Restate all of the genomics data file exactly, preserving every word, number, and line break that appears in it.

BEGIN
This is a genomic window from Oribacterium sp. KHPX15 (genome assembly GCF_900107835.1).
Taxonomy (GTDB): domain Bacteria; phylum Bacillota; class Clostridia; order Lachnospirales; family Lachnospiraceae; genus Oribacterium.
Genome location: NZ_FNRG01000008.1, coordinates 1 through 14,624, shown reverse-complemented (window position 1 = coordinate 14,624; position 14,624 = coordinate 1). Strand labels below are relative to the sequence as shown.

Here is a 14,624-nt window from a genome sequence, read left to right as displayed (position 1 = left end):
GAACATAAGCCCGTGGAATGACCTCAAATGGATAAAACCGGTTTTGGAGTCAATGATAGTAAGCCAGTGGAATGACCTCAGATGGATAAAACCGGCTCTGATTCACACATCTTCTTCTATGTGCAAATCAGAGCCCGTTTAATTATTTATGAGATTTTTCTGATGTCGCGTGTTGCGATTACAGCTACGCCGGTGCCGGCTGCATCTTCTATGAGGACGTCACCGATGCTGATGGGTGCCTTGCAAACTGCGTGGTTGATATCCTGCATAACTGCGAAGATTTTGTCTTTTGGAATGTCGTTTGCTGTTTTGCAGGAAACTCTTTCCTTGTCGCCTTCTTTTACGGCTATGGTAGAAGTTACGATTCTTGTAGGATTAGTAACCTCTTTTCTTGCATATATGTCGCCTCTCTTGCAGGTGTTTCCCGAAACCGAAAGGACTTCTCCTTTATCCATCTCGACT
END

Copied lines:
This is a genomic window from Oribacterium sp. KHPX15 (genome assembly GCF_900107835.1).
Taxonomy (GTDB): domain Bacteria; phylum Bacillota; class Clostridia; order Lachnospirales; family Lachnospiraceae; genus Oribacterium.
Genome location: NZ_FNRG01000008.1, coordinates 1 through 14,624, shown reverse-complemented (window position 1 = coordinate 14,624; position 14,624 = coordinate 1). Strand labels below are relative to the sequence as shown.

Here is a 14,624-nt window from a genome sequence, read left to right as displayed (position 1 = left end):
GAACATAAGCCCGTGGAATGACCTCAAATGGATAAAACCGGTTTTGGAGTCAATGATAGTAAGCCAGTGGAATGACCTCAGATGGATAAAACCGGCTCTGATTCACACATCTTCTTCTATGTGCAAATCAGAGCCCGTTTAATTATTTATGAGATTTTTCTGATGTCGCGTGTTGCGATTACAGCTACGCCGGTGCCGGCTGCATCTTCTATGAGGACGTCACCGATGCTGATGGGTGCCTTGCAAACTGCGTGGTTGATATCCTGCATAACTGCGAAGATTTTGTCTTTTGGAATGTCGTTTGCTGTTTTGCAGGAAACTCTTTCCTTGTCGCCTTCTTTTACGGCTATGGTAGAAGTTACGATTCTTGTAGGATTAGTAACCTCTTTTCTTGCATATATGTCGCCTCTCTTGCAGGTGTTTCCCGAAACCGAAAGGACTTCTCCTTTATCCATCTCGACT